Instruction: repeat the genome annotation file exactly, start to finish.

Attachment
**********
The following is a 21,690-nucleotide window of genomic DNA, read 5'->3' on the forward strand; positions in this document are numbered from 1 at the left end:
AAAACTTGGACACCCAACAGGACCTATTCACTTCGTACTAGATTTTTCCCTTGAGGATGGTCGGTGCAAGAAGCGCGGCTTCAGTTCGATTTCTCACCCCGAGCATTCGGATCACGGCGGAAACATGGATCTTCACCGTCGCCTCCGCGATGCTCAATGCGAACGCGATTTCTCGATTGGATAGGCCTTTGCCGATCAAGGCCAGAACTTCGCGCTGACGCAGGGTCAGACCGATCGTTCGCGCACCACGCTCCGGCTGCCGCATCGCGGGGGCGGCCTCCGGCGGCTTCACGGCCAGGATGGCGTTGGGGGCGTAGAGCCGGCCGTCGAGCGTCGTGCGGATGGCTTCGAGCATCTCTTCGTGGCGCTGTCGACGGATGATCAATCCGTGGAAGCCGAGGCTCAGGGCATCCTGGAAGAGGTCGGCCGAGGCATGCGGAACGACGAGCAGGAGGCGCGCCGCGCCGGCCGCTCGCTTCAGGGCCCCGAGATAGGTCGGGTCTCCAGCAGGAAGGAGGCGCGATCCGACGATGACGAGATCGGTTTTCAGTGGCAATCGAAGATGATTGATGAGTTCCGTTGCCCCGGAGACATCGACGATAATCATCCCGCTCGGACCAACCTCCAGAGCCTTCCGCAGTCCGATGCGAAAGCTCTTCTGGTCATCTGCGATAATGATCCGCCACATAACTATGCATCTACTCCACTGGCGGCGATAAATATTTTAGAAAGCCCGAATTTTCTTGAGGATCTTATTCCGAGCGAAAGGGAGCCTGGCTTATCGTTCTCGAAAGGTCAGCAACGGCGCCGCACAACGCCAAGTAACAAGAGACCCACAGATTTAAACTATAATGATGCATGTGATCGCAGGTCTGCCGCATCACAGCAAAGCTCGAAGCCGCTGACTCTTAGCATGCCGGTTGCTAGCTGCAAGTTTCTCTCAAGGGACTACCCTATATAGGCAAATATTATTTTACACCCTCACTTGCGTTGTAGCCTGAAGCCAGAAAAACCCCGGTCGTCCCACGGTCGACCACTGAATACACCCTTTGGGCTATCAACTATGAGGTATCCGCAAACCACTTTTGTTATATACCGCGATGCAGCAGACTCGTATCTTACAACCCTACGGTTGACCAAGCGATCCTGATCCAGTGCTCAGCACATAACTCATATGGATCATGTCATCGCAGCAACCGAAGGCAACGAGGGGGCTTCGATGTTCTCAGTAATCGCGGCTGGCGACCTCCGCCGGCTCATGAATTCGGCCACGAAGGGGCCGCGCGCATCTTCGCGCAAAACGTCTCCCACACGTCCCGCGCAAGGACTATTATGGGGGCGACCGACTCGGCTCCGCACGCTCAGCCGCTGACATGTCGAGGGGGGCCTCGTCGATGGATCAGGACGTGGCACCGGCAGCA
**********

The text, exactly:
The following is a 21,690-nucleotide window of genomic DNA, read 5'->3' on the forward strand; positions in this document are numbered from 1 at the left end:
AAAACTTGGACACCCAACAGGACCTATTCACTTCGTACTAGATTTTTCCCTTGAGGATGGTCGGTGCAAGAAGCGCGGCTTCAGTTCGATTTCTCACCCCGAGCATTCGGATCACGGCGGAAACATGGATCTTCACCGTCGCCTCCGCGATGCTCAATGCGAACGCGATTTCTCGATTGGATAGGCCTTTGCCGATCAAGGCCAGAACTTCGCGCTGACGCAGGGTCAGACCGATCGTTCGCGCACCACGCTCCGGCTGCCGCATCGCGGGGGCGGCCTCCGGCGGCTTCACGGCCAGGATGGCGTTGGGGGCGTAGAGCCGGCCGTCGAGCGTCGTGCGGATGGCTTCGAGCATCTCTTCGTGGCGCTGTCGACGGATGATCAATCCGTGGAAGCCGAGGCTCAGGGCATCCTGGAAGAGGTCGGCCGAGGCATGCGGAACGACGAGCAGGAGGCGCGCCGCGCCGGCCGCTCGCTTCAGGGCCCCGAGATAGGTCGGGTCTCCAGCAGGAAGGAGGCGCGATCCGACGATGACGAGATCGGTTTTCAGTGGCAATCGAAGATGATTGATGAGTTCCGTTGCCCCGGAGACATCGACGATAATCATCCCGCTCGGACCAACCTCCAGAGCCTTCCGCAGTCCGATGCGAAAGCTCTTCTGGTCATCTGCGATAATGATCCGCCACATAACTATGCATCTACTCCACTGGCGGCGATAAATATTTTAGAAAGCCCGAATTTTCTTGAGGATCTTATTCCGAGCGAAAGGGAGCCTGGCTTATCGTTCTCGAAAGGTCAGCAACGGCGCCGCACAACGCCAAGTAACAAGAGACCCACAGATTTAAACTATAATGATGCATGTGATCGCAGGTCTGCCGCATCACAGCAAAGCTCGAAGCCGCTGACTCTTAGCATGCCGGTTGCTAGCTGCAAGTTTCTCTCAAGGGACTACCCTATATAGGCAAATATTATTTTACACCCTCACTTGCGTTGTAGCCTGAAGCCAGAAAAACCCCGGTCGTCCCACGGTCGACCACTGAATACACCCTTTGGGCTATCAACTATGAGGTATCCGCAAACCACTTTTGTTATATACCGCGATGCAGCAGACTCGTATCTTACAACCCTACGGTTGACCAAGCGATCCTGATCCAGTGCTCAGCACATAACTCATATGGATCATGTCATCGCAGCAACCGAAGGCAACGAGGGGGCTTCGATGTTCTCAGTAATCGCGGCTGGCGACCTCCGCCGGCTCATGAATTCGGCCACGAAGGGGCCGCGCGCATCTTCGCGCAAAACGTCTCCCACACGTCCCGCGCAAGGACTATTATGGGGGCGACCGACTCGGCTCCGCACGCTCAGCCGCTGACATGTCGAGGGGGGCCTCGTCGATGGATCAGGACGTGGCACCGGCAGCA